The main difference between oil-based enamel and water-based enamel is how fast they dry and how hardy they are to wear and tear. Oil-based enamel takes more time to dry but is commendable for its hardiness to wear and tear. However, its elasticity is not guaranteed and may be vulnerable to cracking at some point.
Nowadays, water-based enamel paint is now made with the same drying rate of oil-based enamel. At the same time, they have become harder when it comes to wear and tear. They are now also designed to contract and become flexible to changing weather conditions and outdoor situations. Other than this, water-based enamel does not give off bad odor as it dries. With this, water-based enamel has become better than oil-based ones.
Can you paint over latex with enamel?
The answer is no but with some exceptions. Directly overlaying oil-based enamel on latex paint can become a problem in the long run. The different compositions of the paint can result in cracking or peeling and uneven paint texture or blistering. But of course, there are some exceptions and sometimes you can overlay latex with enamel.
One, you can do this as long as enamel is only applied for the glossy finish. This means that you have to paint the surface with a latex primer and then a latex paint after.
Allow it to dry and then apply the enamel paint for a glossy finish. Two, you can apply enamel on latex if the latex paint is now very old. Three, apply enamel on latex if the latex is done curing. Normally, latex paint cures for at least two years.
Can you paint latex over water-based enamel?
Since both are water-based, the answer is yes. But of course, there are some needed preparations before you could do this or else, you risk cracking or peeling of the paint in just a few months. The steps are easy though. You just have to clean, dull the latex, dry, and then prime the surface with the water-based enamel before applying the latex paint.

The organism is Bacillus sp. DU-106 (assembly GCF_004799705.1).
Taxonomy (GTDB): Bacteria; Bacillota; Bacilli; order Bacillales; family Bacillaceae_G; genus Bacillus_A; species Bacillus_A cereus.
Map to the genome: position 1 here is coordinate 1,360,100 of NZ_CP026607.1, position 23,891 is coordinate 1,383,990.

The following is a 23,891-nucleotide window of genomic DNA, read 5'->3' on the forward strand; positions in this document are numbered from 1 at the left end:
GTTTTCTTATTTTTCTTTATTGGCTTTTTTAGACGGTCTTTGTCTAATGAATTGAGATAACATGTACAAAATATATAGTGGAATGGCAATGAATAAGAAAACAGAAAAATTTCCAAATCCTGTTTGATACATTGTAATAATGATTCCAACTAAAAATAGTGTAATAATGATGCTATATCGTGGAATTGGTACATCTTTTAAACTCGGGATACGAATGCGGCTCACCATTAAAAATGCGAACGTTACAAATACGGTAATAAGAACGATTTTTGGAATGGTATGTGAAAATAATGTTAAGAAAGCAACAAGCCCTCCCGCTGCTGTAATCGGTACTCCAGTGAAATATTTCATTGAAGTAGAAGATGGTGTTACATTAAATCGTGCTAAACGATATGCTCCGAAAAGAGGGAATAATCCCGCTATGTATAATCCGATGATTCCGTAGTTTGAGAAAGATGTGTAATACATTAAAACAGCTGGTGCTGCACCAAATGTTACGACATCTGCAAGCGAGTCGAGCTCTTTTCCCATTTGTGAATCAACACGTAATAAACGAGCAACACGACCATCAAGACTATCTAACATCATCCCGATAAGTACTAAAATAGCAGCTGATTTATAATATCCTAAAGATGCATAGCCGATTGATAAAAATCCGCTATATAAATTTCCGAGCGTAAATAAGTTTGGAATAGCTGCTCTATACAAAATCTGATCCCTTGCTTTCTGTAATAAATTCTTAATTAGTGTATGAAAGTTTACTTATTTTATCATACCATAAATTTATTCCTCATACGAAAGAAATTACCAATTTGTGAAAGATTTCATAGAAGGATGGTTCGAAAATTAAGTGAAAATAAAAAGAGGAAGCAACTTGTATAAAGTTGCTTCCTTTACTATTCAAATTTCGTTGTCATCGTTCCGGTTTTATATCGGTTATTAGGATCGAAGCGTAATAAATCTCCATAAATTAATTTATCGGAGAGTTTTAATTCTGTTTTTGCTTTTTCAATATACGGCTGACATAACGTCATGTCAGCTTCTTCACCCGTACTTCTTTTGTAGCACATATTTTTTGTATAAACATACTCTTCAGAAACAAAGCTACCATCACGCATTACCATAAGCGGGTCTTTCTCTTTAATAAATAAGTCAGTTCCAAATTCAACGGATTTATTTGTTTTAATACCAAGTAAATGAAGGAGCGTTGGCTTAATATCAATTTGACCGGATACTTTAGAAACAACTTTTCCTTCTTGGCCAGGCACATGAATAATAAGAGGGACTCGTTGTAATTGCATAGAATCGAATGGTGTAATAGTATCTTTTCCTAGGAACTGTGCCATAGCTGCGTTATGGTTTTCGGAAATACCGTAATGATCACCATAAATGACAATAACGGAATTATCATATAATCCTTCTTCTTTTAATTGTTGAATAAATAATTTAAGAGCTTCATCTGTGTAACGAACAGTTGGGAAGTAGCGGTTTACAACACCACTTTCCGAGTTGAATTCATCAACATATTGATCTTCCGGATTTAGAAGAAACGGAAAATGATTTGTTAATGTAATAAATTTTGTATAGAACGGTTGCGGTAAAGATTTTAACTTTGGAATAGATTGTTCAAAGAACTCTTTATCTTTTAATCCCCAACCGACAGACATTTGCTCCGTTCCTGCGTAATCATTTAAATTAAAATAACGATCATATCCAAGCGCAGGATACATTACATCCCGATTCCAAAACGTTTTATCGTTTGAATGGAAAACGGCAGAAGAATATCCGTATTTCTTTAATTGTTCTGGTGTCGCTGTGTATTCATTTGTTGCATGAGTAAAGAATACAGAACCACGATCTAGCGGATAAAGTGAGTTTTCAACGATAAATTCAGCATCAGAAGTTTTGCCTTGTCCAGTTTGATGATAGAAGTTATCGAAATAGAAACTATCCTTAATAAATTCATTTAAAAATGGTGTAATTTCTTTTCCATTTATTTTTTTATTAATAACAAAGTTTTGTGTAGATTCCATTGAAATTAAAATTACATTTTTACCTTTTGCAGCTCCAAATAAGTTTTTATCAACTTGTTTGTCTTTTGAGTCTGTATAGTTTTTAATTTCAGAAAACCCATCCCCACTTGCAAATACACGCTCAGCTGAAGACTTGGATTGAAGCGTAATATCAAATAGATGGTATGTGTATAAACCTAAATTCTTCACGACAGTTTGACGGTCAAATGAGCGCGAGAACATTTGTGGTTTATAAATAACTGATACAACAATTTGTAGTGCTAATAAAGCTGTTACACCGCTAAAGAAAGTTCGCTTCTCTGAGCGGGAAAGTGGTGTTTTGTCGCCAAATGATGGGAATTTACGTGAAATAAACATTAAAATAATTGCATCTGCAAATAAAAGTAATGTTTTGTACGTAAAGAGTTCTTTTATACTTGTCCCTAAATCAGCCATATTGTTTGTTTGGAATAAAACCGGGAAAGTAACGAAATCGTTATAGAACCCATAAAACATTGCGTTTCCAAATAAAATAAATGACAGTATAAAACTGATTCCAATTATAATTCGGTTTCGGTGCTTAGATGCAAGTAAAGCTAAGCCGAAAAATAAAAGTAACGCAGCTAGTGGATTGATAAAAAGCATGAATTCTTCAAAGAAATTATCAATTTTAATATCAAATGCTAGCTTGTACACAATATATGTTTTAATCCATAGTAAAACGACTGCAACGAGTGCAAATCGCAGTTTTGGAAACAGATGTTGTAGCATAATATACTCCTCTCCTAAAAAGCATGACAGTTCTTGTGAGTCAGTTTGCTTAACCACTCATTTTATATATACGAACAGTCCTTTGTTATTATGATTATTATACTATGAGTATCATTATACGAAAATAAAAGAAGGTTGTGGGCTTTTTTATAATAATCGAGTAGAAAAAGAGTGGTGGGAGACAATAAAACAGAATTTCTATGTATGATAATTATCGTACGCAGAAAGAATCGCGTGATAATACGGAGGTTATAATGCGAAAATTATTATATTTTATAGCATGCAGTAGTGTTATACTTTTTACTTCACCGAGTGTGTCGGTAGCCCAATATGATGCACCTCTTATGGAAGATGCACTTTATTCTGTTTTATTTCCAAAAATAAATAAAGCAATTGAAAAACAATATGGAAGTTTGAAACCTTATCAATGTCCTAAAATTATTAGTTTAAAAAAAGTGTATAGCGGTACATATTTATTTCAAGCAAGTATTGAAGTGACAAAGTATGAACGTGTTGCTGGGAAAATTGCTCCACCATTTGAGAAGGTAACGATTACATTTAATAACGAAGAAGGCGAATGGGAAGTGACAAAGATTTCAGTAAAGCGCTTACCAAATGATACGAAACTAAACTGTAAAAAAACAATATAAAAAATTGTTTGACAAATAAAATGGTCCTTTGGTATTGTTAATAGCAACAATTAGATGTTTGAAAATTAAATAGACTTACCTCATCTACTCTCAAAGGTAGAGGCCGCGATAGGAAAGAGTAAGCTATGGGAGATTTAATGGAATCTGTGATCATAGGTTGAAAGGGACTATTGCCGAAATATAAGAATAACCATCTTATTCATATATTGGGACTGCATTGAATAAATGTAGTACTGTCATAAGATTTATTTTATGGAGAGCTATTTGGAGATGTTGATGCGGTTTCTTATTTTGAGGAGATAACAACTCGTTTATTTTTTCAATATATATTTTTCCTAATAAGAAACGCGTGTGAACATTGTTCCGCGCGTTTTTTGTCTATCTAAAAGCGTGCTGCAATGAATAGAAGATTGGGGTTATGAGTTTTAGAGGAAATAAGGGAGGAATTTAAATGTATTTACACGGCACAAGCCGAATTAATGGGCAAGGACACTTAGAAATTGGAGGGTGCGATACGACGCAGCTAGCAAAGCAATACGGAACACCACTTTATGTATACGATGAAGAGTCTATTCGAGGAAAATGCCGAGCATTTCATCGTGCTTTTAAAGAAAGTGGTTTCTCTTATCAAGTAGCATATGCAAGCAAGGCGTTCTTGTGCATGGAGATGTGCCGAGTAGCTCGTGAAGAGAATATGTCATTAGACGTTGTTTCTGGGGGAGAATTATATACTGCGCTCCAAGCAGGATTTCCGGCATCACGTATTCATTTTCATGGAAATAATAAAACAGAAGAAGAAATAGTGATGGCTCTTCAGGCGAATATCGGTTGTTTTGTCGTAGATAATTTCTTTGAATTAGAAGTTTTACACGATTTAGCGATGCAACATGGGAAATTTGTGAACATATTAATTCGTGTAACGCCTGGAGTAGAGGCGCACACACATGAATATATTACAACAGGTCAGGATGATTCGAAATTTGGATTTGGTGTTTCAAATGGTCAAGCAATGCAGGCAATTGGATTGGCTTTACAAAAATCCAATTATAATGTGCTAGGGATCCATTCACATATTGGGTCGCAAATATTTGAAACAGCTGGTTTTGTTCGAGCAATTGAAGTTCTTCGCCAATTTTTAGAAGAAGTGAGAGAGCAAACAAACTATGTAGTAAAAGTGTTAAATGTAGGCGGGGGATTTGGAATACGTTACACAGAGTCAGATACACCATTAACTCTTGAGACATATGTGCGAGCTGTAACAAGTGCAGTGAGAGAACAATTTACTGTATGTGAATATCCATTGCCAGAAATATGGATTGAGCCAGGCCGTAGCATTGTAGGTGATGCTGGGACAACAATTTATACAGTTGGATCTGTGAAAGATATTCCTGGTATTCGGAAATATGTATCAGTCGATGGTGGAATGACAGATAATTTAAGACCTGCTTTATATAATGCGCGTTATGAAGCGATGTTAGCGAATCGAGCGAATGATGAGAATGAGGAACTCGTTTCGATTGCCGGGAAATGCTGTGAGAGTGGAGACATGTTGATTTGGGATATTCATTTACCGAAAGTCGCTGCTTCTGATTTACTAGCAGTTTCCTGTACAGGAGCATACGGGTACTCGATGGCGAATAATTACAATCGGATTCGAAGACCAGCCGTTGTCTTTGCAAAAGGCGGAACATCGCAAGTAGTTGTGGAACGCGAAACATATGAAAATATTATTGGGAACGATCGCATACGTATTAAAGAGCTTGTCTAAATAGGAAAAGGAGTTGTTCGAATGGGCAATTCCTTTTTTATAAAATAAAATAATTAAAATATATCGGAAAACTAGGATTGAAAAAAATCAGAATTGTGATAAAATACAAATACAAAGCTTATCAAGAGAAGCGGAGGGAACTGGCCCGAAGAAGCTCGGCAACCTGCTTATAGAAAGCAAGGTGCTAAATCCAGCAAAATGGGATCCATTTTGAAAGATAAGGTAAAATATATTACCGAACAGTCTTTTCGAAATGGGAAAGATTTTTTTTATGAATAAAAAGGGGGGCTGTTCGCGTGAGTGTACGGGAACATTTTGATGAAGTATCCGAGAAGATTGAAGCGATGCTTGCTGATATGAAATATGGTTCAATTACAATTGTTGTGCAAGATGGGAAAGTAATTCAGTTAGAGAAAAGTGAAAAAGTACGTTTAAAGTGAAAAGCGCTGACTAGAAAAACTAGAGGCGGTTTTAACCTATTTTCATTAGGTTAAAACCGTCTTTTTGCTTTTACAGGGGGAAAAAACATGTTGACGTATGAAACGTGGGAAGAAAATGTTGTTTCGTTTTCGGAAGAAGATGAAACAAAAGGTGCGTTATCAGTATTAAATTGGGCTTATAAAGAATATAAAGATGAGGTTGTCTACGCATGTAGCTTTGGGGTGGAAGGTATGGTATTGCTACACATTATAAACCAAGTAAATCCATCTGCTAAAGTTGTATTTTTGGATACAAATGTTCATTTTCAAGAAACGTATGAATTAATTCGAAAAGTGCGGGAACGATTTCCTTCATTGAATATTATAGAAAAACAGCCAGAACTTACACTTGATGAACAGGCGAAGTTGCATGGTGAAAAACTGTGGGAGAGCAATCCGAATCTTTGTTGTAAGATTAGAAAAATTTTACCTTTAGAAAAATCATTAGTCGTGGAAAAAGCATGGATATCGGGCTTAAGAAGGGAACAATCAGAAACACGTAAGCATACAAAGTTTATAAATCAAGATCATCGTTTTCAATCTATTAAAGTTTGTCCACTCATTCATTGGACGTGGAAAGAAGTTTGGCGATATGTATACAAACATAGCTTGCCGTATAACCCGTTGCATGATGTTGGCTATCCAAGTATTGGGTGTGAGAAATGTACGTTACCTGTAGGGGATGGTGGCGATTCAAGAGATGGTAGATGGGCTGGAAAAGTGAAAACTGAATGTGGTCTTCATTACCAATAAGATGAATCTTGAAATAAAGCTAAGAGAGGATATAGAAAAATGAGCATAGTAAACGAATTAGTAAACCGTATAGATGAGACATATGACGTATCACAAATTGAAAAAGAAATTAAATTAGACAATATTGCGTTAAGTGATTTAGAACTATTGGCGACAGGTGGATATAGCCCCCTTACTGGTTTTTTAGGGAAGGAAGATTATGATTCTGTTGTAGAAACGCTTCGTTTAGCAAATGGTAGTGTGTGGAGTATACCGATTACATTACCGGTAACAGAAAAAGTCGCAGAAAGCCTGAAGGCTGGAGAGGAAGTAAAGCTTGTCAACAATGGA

Is enamel paint oil-based or latex?
Clearly, enamel refers to all oil-based coverings including paint. This makes them distinct because the oil-based label means that they offer glossy finish. But nowadays, latex and other water-based paints have adopted the term enamel to refer to their paint types that offer a glossy finish.
Is acrylic latex enamel the same as acrylic enamel?
Yes. These two are one and the same. But contrary to the latex label in the name, acrylic latex enamel really does not have real latex in it. It is a high-grade water-based paint that comes in semi-gloss and glossy variants.
Acrylic latex has the highest content of acrylic resin making it hold better than other water-based paints. It is usually used in wood trims or as coating for windows as well as doors.
Is high gloss the same as enamel paint?
Yes. As a matter of fact, you can choose between semi-gloss and high gloss enamel. High gloss is recommended for interior painting especially in cabinets because it gives a mirror-like finish. This means that it is not susceptible to grime and does not collect dirt. As such, cabinets with high gloss finish are easier to clean and they can maintain their pristine look for a long time.
Is oil-based enamel paint waterproof?
Yes. When oil-based paints dry, they form a protective oil layer that makes them waterproof. However, without good preparation, waterproof oil-based enamel can only stick to specific surfaces. A good step is to put primer on the surface first before applying oil-based enamel paint. They might not need a topcoat but they sure need a primer for them to stick well.